That Time of Year
It's that time of year again. Which is a dumb phrase to use, since every time of year is technically that time of year again. Except perhaps February 29th, which only happens once every four years and in way too many movies.
Why is it that February is such a short month, anyway? I'm guessing it really has to do with the sun or moon or President's Day Sale and is not completely arbitrary. I remember, as an eight-year-old kid, being asked by a clever 10-year-old how many months have 28 days. I told him it was just one, to which he said, "no â€“ all of them" and laughed hysterically before I punched him in the nose.
Okay, so I didn't punch him in the nose, but I should have. And I'm sure someone did eventually.
So it is that time of year again. You can tell a lot about yourself by what time you think I'm talking about. The holidays, college football bowl season, finals, Winston Churchill's birthday â€“ it is obviously that time of year for many things. But specifically for me, it's the time of year that I get so delirious on Sudafed that I write long winded columns about times of years and punching 10-year-olds.
I'm sick again. Miraculously, I have not been sick for an entire year. I had a day of sniffles back in October, but they went away very quickly so they don't count. For those of you who have been with this column for at least a year (happy anniversary, sweetums!), you might remember that I was so sick last year that I slept through Thanksgiving. Not the celebration â€“ the entire day. To catch you up on what happened afterward, I was bed-ridden for two weeks, and by the time I felt "better," I'd lost 30 pounds and was too weak to stand for more than ten minutes at a time. But on the upside, new clothes were much cheaper since I needed so much less fabric.
After two months of a strict peanut and olive oil-based diet, I got back to normal. And I have been healthy ever since (except that day I finished an entire jar of peanuts). I started working out again, eating better, and I hadn't bought a new box of tissues in months.
And then came Flagstaff. On the way to my eventual Los Angeles destination, we stopped in Flagstaff, Arizona. If Arizona is supposed to be hot as hell, it must have frozen over the day before we arrived. Flagstaff is in northern Arizona â€“ where every November 25th (or at least the one I was there for), it gets down to 17 degrees at night.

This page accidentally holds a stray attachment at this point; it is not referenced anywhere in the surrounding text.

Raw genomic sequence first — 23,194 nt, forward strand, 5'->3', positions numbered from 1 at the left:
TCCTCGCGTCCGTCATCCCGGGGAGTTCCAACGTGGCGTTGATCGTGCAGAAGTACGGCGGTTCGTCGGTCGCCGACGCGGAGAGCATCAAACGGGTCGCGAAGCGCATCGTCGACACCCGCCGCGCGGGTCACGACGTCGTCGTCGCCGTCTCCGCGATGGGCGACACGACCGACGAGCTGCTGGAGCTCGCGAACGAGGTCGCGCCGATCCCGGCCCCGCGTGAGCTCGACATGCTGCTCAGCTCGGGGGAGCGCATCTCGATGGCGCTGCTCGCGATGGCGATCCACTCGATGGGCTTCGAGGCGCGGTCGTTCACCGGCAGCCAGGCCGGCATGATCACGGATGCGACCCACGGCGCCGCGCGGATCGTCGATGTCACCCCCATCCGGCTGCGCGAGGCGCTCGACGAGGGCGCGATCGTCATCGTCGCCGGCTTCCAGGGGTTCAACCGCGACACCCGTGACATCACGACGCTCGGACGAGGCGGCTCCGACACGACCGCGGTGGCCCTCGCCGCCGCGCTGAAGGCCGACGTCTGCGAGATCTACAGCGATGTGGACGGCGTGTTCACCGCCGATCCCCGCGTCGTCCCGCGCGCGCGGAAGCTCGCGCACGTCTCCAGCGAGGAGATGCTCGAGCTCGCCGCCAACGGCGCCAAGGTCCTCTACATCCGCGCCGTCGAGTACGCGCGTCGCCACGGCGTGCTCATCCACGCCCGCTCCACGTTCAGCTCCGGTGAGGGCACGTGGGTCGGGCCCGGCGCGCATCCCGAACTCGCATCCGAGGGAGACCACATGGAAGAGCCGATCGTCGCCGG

I woke up the morning of the 26th sneezing. A lot. I grabbed the roll of toilet paper from the motel bathroom and headed to the car, but the housekeeper stopped me.
"Is that from the room?" she asked.
"Yes, but I've been sneezing all morning and last night the heat wasn't entirely, well, on," I answered. "I would really like to be able to blow my nose in the car, and the room didn't have any tissues."
"Okay," she said as she took the roll from me and walked away.
I wished she was more considerate, or at least better versed in the meaning of the word "okay." Left with no choice, I raided the napkin supply of a local Subway, and was forced to blow my nose into what could have easily doubled as oak tag.
Four days and an economy-sized box of Sudafed later, I am still sick. In fact, it's worse now. Not just because I am sneezing more and the Carpathians and Russians are fighting for control of my head, but because my nose is almost gone. My nose is so chaffed from the oak tag tissues that when I heal, I am going to need a replacement. Good thing I'm in LA.
I have done what I can to get over this. I am hopped up on medicine, so much so that I use the phrase "hopped up." I have raided the local supply of orange juice, and have used a redwood worth of paper products (again, good thing I'm in LA). But this cold has shown absolutely no signs of letting up. I'd punch it in the nose, but if it's anything like me, it doesn't have one anymore. Also, I can't lift my arms.
I am, of course, kidding about not having a nose. I still have one â€“ it's just a big red nose. Which is fitting, since it's that time of year again.
You know, Winston Churchill's birthday.